Having read the
obituary regarding Elder Lo Bok-tong（盧木童長老）on
page 6, Issue 1743 of Taiwan Church Communique（《台灣教會公報》1743期，1985年7月28日
.P6）, I have decided to pen this essay to commemorate this
long-term elder about whom I have many memories. At 2 p.m. on
July 25, 1985, a memorial service was held as part of the Church
Funeral for the honorable Elder（名譽長老）
for Life Lo Bok-tong at the KhuaN-Sai-Ke Presbyterian Church in
The large church hall was packed to capacity at that time, with
many mourners left standing.
was born on October 12, 1900（生於1900年10月12日）
at his old home on Pak-si Street （北勢街）.
He passed away at the age of 84 on July 17, 1985. At age 18, he
lost both parents within half a year. Since the family had no
financial assets, he took on the responsibility as head of the
household to raise a younger sister and two younger brothers.
On many days, the meals consisted of rice gruel mixed with oiled
salt. But the siblings were all sent to high school and the two
brothers to dental and medical schools.
first, Elder Lo inherited his father’s occupation and became a
craftsman, making locks and other copper handicrafts. Soon
mass-produced industrial copper products became widely
available, and Elder Lo was compelled to change his job to
selling processed food. When he was 26, his second uncle
（younger brother of his mother） kept urging him to get married.
“You are no longer young. It’s time to start a family.” So, in
the early spring of the following year he was introduced by a
matchmaker to Miss Chin Chen （陳盡）,
the second daughter of Mr. Tan Phu , who was Deacon of the Thai-peng-keng
The young man told the prospective father-in-law candidly：
“Please understand I am very poor.” Deacon Tan replied “I
understand. It’s more important to have faith.” In March 1927,
a wedding service was held at home, after borrowing 20 yuan.
couple’s love for each other was steadfast throughout their
shared lives. They raised ten sons and a daughter. Six have
passed away in childhood or adulthood. At present, Chu-gi （盧主義）,
live in America. They are engaged in actuarial consulting,
medicine or systems engineering. The sole daughter Elder An-cheng
her husband Elder Chhua Khen-liong （蔡虔良）
returned to Taiwan to leave last year.
are many episodes and interesting stories to illustrate Elder
Lo’s life as a Christian. Here I will just cite several stories
from the brief history of the deceased which I presented at the
memorial service. On April 27, 1927, the Lo’s were baptized by
the Reverend Lien Tek-let （廉德烈）
at the Thai-peng-keng （太平境）
Church. On December 5, 1937, Lo was appointed as Deacon of that
Church. When the KhuaN-Sai-Ke （看西街）evangelical
mission was elevated to be a branch of Thai-peng-keng Church,
Deacon Lo was elected as Elder of the branch on October 12,
though lengthy to narrate, is a very important part of Elder
Lo’s life. The old KhuaN-Sai-ke church was housed in a private
residence in the middle section of the KhuaN-Sai Street. The
church hall faced the street. Church service was often
disturbed by all kinds of outside noises , and the hall was also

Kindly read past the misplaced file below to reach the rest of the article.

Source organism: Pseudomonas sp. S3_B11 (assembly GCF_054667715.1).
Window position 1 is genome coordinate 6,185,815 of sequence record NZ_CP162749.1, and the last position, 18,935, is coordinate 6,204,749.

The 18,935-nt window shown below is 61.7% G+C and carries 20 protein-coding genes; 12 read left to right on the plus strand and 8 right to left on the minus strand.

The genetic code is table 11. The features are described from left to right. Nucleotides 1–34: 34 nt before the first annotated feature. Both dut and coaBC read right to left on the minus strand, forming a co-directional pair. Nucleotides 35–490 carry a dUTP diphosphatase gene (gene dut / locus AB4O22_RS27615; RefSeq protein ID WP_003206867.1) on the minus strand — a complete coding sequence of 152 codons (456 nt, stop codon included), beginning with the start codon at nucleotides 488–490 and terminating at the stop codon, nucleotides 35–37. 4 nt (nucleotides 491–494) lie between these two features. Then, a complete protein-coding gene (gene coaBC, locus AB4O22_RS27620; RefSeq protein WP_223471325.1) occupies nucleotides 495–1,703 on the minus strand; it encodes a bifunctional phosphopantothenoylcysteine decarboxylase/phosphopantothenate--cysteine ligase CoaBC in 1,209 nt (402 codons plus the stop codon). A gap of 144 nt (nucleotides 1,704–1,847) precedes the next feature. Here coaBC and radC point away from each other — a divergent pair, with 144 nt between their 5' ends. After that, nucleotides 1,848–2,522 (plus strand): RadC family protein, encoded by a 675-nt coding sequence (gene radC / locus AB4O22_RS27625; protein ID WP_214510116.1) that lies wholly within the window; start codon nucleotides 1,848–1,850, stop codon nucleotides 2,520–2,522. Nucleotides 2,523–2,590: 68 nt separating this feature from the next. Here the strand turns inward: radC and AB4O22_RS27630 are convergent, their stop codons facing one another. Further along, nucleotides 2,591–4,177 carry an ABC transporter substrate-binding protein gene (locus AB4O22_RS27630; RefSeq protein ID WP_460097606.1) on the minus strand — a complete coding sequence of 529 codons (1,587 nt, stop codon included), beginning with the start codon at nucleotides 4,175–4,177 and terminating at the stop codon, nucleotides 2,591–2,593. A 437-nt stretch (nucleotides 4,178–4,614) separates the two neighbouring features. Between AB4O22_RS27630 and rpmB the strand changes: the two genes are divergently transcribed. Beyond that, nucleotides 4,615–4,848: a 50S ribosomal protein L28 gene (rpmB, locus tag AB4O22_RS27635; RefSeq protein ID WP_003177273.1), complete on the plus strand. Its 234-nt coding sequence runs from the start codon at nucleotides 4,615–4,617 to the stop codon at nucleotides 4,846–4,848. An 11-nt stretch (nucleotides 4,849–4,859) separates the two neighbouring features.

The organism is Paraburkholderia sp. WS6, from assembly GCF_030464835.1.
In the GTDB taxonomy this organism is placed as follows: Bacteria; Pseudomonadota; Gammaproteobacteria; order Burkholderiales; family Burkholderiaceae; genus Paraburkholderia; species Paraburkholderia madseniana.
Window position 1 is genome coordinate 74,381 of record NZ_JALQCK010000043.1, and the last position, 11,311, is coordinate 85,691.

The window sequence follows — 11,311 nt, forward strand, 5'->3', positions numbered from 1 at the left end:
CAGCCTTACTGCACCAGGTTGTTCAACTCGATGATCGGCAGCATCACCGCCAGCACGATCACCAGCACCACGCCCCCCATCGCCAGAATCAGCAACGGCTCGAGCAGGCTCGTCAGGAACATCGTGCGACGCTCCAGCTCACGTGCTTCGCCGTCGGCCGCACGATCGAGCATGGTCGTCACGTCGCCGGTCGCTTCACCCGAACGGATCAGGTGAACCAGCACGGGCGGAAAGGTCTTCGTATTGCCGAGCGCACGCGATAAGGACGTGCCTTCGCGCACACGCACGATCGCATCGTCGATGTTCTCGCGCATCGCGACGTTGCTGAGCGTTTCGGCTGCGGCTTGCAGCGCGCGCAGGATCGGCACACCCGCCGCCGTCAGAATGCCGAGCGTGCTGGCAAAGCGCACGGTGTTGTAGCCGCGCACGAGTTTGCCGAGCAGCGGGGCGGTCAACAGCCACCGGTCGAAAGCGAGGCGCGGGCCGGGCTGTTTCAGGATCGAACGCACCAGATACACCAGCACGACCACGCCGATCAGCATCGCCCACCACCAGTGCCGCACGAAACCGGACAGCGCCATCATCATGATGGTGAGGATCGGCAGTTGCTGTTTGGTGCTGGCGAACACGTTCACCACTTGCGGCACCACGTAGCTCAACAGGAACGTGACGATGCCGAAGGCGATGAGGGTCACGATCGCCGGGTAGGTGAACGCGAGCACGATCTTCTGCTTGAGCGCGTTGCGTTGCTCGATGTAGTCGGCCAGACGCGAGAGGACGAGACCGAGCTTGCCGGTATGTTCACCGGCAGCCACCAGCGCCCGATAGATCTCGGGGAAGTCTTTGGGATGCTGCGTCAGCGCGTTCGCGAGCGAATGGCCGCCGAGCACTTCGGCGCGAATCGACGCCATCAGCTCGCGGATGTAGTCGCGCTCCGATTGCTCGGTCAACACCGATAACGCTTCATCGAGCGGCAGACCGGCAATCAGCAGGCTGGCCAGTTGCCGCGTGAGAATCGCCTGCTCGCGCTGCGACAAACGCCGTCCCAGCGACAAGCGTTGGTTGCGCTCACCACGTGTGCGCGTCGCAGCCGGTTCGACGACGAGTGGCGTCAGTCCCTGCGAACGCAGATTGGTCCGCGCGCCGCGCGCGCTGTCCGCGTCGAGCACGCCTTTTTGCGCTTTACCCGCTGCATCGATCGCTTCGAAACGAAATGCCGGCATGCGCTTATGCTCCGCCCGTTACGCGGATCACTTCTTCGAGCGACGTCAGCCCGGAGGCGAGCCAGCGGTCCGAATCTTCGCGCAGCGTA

shallow and narrow. For these reasons, Elder Lo constantly
imagined in his mind the picture of a new church building.
Operating business to build a church.
Lo’s business was sufficient to support his family but there was
a limited accumulation of savings. After several years, a
fellow businessman from Senhua （善化）,
who engaged in meat packing at the Cho-eng （左營）
Naval Base, wanted to sell his enterprise. Without any
hesitation , Elder Lo bought the business with a considerable
amount of licensing fee. Then he signed a contract with the
naval base to provide the base’s military personnel and families
everyday with beef from at least ten cows. In return for
exemption from meat packing tax, the sale price was set to 80
percent of the market price. Elder Lo’s goal was to realize his
dream of a new church through this enterprise.
Unexpectedly, however, the meat packing businessmen of Kaohsiung
county felt threatened by the invasion of the Tainan competitor
and became openly hostile. So ten businessmen from Kaohsiung（高雄）,
pooled their capital and formed a ten share group, and started
to sell beef at the Cho-eng market at a deeply discounted price
of 2 yuan per Taiwan kg （1 Taiwan kg was equal to 0.6 kg）. The
market price was then 3 yuan per Taiwan kg so the selling price
at the Base should have been 2.4 yuan. According to the
contract, the price was now reduced to 1.6 yuan. Whereas the
other side needed to slaughter only one cow a day, this side had
to slaughter ten. Under such competition the extent of the
losses were clear to both sides. Although the loss sustained by
each share of the competing partnership was fairly small, the
loss on this side was more than 100 times that of each competing
share. As a consequence, Lo’s bank deposit and operating funds
were soon nearly exhausted. The gold and jewelry were
liquidated and so were three rental properties. It was not
possible to conceal the predicament from relatives and friends.
They all urged Elder Lo to quickly close down the business at
Cho-eng. However, Lo’s reply was “my purpose in operating the
Cho-eng business is to build a church. God will provide a
way.” This heart-felt remark was a strong conviction
originating from his Christian faith and experience. It was
this conviction which sustained him against physical exhaustion
and mental agony. The opposing side anticipated that Lo would
go bankrupt within a year. In fact, he was already bankrupt.
Around this time Lo experienced many sleepless nights. When
employees woke up in the middle of the night, they often saw him
reading the bible or praying.